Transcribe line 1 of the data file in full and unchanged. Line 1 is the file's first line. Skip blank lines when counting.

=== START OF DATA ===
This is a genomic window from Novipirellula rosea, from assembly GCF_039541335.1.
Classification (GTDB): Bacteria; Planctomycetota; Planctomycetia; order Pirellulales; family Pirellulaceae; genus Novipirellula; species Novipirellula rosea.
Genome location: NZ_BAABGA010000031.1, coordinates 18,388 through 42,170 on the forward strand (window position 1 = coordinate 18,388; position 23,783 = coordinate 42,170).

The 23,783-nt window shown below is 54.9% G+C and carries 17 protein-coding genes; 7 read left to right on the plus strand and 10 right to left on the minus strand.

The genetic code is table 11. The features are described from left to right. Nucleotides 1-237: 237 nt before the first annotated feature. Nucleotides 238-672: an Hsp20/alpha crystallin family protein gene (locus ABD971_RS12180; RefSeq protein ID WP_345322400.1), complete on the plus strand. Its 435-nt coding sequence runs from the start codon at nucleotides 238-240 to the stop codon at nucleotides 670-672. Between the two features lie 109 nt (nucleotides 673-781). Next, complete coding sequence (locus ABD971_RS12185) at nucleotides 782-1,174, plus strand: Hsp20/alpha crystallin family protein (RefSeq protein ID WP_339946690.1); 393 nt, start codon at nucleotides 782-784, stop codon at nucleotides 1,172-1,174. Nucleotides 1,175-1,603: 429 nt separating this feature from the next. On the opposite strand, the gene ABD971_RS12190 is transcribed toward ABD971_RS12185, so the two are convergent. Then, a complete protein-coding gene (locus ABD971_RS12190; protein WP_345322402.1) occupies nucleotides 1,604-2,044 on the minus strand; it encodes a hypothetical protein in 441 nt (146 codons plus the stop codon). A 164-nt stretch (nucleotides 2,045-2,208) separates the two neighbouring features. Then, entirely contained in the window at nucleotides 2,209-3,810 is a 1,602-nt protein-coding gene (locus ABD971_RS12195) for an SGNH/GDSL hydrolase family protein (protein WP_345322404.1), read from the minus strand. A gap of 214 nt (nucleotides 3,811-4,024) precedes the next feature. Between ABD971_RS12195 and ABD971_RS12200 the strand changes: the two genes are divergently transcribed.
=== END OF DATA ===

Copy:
This is a genomic window from Novipirellula rosea, from assembly GCF_039541335.1.